As you can probably guess, patch 2.55 brought about a lot of changes. After watching the hour's worth of cut scenes, I was left in a puddle of emotions in my chair. The end to ARR is not one that can be called a good ending in the sense that the good guys come out on top. In fact, it's quite the opposite.
Borrowing a page from the Kobayashi Maru, SquareEnix gave their player base a "no win" scenario. Framed for the murder of Nanamo and with the Crystal Braves no longer under Alphinaud's command, we're unable to prove our innocence to a corrupt system controlled by our enemies. To stand and fight means a certain defeat and will assure the villains' victory. We flee Ul'dah with the Scions who sacrifice themselves one by one to ensure our escape until we're all that's left. With little more than the clothes on our back, few allies, and fewer safehavens to go to, we arrive in the cold of Coerthas with the realization that everything we fought for throughout A Realm Reborn has been for naught. The final chapter before Heavensward ends with Tataru reminding Alphinaud and us that hope yet remains and it is that hope we must hold onto if we're to survive the coming journey North into Ishgard.
In most other games, this sort of ending would make me incredibly angry. As I said at the start of this, I like to see evil doers vanquished and the heroes win. Yet, oddly, despite my heartache over the loss of Nanamo and others (who may or may not also be dead), I came away feeling sated. Sure, the knowledge the story will continue in the next expansion helps, but it's not just that. The ending felt authentic and, in a way, congruent to how ARR started. There was no Calamity, but we have been torn down in a different way this time and must rebuild from scratch, this time without the assistance and knowledge of our enigmatic friends the Scions.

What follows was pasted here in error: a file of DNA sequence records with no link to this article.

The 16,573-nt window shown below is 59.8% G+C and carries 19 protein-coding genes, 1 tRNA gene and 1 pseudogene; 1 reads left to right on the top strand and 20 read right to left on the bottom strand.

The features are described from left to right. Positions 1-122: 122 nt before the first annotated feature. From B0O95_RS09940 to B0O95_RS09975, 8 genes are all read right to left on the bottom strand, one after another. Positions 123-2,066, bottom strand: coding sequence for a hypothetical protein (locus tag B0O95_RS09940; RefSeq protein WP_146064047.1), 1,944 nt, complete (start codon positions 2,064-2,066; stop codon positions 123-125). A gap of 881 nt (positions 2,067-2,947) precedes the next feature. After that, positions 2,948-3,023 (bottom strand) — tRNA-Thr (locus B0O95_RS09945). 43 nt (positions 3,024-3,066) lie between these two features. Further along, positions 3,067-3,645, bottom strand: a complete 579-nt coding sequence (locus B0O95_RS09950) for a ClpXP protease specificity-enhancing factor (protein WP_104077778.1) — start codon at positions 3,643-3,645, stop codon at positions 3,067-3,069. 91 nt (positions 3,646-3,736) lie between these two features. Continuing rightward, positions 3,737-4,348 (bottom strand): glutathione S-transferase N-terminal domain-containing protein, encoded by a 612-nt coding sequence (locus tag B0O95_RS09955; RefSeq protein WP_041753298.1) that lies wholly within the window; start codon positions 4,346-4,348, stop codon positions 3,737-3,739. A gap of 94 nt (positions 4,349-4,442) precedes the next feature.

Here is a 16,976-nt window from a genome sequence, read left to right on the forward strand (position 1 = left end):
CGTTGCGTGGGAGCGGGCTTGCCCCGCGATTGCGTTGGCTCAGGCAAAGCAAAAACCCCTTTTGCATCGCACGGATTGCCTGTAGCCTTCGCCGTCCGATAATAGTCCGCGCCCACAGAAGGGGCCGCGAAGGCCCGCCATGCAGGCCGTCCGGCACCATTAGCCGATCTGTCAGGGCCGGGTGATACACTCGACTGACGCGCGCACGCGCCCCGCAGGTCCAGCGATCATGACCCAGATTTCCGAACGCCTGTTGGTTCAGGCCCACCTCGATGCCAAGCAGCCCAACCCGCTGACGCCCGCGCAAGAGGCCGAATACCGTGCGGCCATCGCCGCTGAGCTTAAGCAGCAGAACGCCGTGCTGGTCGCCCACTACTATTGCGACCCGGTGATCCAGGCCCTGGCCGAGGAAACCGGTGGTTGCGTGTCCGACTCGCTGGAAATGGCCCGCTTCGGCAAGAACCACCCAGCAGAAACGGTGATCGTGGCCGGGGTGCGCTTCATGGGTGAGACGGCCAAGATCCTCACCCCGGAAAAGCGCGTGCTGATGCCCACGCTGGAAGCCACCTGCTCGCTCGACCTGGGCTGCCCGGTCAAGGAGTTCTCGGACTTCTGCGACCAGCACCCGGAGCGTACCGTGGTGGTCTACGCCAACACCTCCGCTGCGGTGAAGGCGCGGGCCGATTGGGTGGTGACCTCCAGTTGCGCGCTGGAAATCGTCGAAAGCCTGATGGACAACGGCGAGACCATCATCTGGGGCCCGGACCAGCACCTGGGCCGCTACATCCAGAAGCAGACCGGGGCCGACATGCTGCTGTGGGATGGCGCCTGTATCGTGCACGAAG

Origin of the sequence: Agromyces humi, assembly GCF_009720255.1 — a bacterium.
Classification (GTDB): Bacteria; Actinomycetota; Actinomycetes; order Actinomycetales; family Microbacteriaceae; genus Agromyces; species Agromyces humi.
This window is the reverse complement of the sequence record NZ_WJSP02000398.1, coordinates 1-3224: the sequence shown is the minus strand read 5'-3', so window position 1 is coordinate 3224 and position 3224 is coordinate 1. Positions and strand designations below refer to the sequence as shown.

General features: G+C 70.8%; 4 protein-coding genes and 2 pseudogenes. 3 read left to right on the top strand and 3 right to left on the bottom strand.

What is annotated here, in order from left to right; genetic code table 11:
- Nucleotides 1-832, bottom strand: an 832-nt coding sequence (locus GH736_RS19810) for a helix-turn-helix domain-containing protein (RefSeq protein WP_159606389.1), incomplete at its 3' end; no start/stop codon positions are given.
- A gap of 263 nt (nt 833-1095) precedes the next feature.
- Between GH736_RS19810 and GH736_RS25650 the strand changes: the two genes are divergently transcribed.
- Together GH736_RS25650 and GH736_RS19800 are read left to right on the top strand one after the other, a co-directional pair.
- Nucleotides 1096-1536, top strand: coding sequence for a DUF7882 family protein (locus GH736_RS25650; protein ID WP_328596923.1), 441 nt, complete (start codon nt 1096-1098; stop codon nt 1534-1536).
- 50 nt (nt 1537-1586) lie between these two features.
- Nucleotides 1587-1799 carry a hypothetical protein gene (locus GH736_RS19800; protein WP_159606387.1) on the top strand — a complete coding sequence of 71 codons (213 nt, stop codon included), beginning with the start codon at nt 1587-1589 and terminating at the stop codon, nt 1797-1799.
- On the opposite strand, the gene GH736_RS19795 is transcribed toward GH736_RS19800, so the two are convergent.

With constant civil unrest in Ul'dah, primals summoned left and right throughout Eorzea, the imminent threat of a Garlean invasion, and Dravanians reigniting a centuries' old war with Ishgard, there was no way for ARR to wrap the various story lines up in a neat little bow. Plus, going into Ishgard essentially alone is a frightening prospect. We are the Warrior of Light, but our image is tarnished. While many know we're innocent, others may not be so easily convinced. Add to that we are but one person facing the possibility of war with not one, but two armies. It makes me eager to see how we're going to resolve this, and how the friends we've made in ARR will change and what will become of them in Heavensward. I think, in the end, it would have been highly unsatisfying if everything had somehow been wrapped up neatly for Heavensward.
None of this is to say that FFXIV is a perfect feminist MMO utopia, far (very far) from it. There are issues within the game, ones I hope to discuss in other posts to come. However, I felt it important to document what FFXIV did different, and in my opinion, better than other games have when it came to handling death. It's not often that I truly get to laud a game like this, especially when it involves events and tropes I usually hate. It was also a good opportunity for me to blow the dust off this blog and return after nearly a year of silence.